SQLite – UTF–8 printf()

SQLite's printf function mimics a behavior of a standard C printf function. C library's printf operates on (single byte) characters and does not care about multi byte characters — this fact concerns width and precision specifications of format parameter. Those specifications determine number of bytes (or single byte characters), however, in case of SQLite, where all strings are in UTF–8 encoding form and characters like äöü occupy 2 bytes, it would be easier to have a function which treats width and precision as numbers of UTF–8 characters/codepoints rather then bytes.

Minor version

Due to a fact that the SQLite team implemented UTF–8 codepoints after version 3.22.0 (check–in [c883c4d3]), I will not continue a main version of the patch. Instead a minor version will be continued, which makes that printf() will not stringify supplied values (for c format specification), if they are INTEGER or FLOAT. Instead they will be treated as UTF–32 codepoints (and silently converted to U+FFFD if not in a Unicode range):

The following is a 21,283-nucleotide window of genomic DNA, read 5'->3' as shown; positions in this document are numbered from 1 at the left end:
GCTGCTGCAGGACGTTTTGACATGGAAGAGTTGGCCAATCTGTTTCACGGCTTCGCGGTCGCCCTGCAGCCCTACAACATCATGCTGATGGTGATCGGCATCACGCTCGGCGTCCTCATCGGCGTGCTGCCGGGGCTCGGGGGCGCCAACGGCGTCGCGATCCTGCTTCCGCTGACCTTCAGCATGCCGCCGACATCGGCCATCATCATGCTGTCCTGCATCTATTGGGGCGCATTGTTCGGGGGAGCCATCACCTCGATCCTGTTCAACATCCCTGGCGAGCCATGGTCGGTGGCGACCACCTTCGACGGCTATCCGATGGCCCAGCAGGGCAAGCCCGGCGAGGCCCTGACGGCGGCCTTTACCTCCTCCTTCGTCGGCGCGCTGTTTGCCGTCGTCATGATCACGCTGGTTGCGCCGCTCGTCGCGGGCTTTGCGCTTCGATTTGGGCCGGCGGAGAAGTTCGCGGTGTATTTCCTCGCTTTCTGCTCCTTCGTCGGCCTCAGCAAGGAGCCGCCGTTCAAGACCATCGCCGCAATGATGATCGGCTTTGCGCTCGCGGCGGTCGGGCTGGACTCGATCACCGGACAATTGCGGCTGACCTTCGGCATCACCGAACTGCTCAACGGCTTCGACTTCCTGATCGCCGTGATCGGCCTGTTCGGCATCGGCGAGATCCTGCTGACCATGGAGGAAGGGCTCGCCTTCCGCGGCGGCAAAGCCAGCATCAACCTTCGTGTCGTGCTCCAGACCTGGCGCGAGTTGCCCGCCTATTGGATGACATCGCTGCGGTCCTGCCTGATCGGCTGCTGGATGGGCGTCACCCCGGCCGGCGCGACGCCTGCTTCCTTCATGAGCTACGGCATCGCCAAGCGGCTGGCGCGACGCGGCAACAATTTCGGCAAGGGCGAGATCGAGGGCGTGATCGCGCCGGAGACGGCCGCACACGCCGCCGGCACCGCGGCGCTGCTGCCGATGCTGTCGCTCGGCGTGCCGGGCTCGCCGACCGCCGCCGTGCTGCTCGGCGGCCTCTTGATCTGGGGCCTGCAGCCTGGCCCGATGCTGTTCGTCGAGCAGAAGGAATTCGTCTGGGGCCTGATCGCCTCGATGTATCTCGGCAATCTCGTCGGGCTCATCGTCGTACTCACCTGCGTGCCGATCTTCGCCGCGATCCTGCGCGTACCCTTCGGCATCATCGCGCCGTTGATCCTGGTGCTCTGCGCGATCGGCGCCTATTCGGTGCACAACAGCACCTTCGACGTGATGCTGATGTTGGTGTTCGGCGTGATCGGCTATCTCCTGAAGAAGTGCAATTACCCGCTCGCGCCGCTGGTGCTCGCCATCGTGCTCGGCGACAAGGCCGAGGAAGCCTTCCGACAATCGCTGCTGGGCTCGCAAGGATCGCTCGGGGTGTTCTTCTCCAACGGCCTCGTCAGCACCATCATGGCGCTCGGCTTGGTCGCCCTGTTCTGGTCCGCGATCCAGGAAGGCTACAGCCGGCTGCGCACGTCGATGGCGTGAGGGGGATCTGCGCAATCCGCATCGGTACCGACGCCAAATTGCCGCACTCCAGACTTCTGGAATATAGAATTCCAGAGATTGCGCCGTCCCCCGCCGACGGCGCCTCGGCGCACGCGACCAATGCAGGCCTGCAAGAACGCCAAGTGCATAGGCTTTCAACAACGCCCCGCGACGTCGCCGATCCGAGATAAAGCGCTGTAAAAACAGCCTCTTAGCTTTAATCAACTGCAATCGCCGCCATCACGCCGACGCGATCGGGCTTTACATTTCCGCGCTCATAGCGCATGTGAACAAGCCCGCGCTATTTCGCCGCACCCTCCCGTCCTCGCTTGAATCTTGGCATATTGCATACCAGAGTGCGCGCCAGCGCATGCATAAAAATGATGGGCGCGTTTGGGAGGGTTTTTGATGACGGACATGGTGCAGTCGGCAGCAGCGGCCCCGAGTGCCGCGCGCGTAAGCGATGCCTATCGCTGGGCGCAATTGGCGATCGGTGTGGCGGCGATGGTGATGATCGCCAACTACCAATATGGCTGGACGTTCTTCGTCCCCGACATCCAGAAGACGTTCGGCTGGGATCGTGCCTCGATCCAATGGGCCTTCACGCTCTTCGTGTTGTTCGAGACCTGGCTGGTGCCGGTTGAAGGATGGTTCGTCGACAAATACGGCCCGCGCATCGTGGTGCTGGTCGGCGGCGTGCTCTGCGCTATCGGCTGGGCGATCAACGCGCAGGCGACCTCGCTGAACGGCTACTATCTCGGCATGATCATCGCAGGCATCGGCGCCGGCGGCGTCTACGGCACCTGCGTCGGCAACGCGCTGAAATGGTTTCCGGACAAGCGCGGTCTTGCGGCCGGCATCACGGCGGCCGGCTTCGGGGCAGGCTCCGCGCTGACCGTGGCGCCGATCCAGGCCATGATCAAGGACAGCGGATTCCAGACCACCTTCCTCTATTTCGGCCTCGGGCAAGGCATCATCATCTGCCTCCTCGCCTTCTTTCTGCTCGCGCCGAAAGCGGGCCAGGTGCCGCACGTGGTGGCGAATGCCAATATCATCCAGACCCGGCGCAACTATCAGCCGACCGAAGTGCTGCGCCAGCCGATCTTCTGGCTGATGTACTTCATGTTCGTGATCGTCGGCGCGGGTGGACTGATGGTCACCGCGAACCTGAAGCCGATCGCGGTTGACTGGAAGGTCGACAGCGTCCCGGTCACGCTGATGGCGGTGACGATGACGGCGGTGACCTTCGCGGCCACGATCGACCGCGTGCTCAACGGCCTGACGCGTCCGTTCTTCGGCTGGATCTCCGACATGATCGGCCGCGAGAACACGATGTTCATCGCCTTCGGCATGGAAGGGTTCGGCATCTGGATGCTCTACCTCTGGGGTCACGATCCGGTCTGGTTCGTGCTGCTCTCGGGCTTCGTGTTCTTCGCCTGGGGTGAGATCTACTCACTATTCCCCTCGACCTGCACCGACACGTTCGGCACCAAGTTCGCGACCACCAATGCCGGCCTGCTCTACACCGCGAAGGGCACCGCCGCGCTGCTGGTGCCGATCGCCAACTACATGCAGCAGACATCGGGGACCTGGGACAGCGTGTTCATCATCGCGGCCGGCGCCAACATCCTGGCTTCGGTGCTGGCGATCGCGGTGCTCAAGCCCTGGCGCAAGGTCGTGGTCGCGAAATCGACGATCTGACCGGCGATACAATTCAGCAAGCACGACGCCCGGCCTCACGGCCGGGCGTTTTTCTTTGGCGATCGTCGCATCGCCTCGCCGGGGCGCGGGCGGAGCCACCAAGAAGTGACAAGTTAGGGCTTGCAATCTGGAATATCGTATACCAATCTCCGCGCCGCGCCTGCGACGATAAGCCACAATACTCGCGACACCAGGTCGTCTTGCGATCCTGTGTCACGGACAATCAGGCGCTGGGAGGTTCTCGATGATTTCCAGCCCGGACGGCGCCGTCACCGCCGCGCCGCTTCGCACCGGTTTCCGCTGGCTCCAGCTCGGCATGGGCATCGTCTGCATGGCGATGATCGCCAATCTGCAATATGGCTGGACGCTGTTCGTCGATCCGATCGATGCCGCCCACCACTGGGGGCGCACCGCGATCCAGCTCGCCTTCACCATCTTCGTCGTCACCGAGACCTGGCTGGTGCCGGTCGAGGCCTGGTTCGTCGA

Main version

The following patch implements above–mentioned features and uses flags, which control parts of a code to be compiled. A flag will be unset (false/0) when it is undefined or defined to 0. A flag will be set (true/!0) when it is defined to an empty replacement list (-DCHN_SQLITE_ENABLE_UTF8PRINTF_S) or to something other then 0 (- DCHN_SQLITE_ENABLE_UTF8PRINTF_S=1). If all flags are unset then the patched files will behave like original ones:

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